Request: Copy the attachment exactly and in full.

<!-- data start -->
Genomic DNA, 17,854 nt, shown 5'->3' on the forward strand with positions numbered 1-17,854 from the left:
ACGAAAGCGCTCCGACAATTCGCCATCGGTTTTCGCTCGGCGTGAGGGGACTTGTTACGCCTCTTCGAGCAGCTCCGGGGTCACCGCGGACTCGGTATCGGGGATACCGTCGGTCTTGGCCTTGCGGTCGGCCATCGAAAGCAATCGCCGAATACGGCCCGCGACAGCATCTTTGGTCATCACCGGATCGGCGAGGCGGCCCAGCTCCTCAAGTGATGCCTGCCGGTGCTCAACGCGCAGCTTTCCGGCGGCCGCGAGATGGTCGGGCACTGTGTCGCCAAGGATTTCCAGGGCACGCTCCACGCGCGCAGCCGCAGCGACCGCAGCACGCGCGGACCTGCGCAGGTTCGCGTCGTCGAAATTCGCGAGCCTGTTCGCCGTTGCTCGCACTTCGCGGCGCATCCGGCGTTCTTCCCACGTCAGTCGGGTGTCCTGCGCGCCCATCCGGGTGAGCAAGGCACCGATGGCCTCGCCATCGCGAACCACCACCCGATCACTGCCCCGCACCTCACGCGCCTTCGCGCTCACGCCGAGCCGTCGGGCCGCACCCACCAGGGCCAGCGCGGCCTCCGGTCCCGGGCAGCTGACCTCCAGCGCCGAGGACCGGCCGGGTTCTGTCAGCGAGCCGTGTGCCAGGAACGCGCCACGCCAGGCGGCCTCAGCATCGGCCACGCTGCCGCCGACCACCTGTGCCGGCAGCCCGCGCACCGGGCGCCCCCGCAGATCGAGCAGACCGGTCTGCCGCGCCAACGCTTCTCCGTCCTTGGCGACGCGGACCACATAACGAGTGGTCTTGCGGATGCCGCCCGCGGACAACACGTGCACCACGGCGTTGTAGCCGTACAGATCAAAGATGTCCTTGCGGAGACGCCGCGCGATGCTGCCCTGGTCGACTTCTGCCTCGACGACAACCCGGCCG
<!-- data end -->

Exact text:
Genomic DNA, 17,854 nt, shown 5'->3' on the forward strand with positions numbered 1-17,854 from the left:
ACGAAAGCGCTCCGACAATTCGCCATCGGTTTTCGCTCGGCGTGAGGGGACTTGTTACGCCTCTTCGAGCAGCTCCGGGGTCACCGCGGACTCGGTATCGGGGATACCGTCGGTCTTGGCCTTGCGGTCGGCCATCGAAAGCAATCGCCGAATACGGCCCGCGACAGCATCTTTGGTCATCACCGGATCGGCGAGGCGGCCCAGCTCCTCAAGTGATGCCTGCCGGTGCTCAACGCGCAGCTTTCCGGCGGCCGCGAGATGGTCGGGCACTGTGTCGCCAAGGATTTCCAGGGCACGCTCCACGCGCGCAGCCGCAGCGACCGCAGCACGCGCGGACCTGCGCAGGTTCGCGTCGTCGAAATTCGCGAGCCTGTTCGCCGTTGCTCGCACTTCGCGGCGCATCCGGCGTTCTTCCCACGTCAGTCGGGTGTCCTGCGCGCCCATCCGGGTGAGCAAGGCACCGATGGCCTCGCCATCGCGAACCACCACCCGATCACTGCCCCGCACCTCACGCGCCTTCGCGCTCACGCCGAGCCGTCGGGCCGCACCCACCAGGGCCAGCGCGGCCTCCGGTCCCGGGCAGCTGACCTCCAGCGCCGAGGACCGGCCGGGTTCTGTCAGCGAGCCGTGTGCCAGGAACGCGCCACGCCAGGCGGCCTCAGCATCGGCCACGCTGCCGCCGACCACCTGTGCCGGCAGCCCGCGCACCGGGCGCCCCCGCAGATCGAGCAGACCGGTCTGCCGCGCCAACGCTTCTCCGTCCTTGGCGACGCGGACCACATAACGAGTGGTCTTGCGGATGCCGCCCGCGGACAACACGTGCACCACGGCGTTGTAGCCGTACAGATCAAAGATGTCCTTGCGGAGACGCCGCGCGATGCTGCCCTGGTCGACTTCTGCCTCGACGACAACCCGGCCG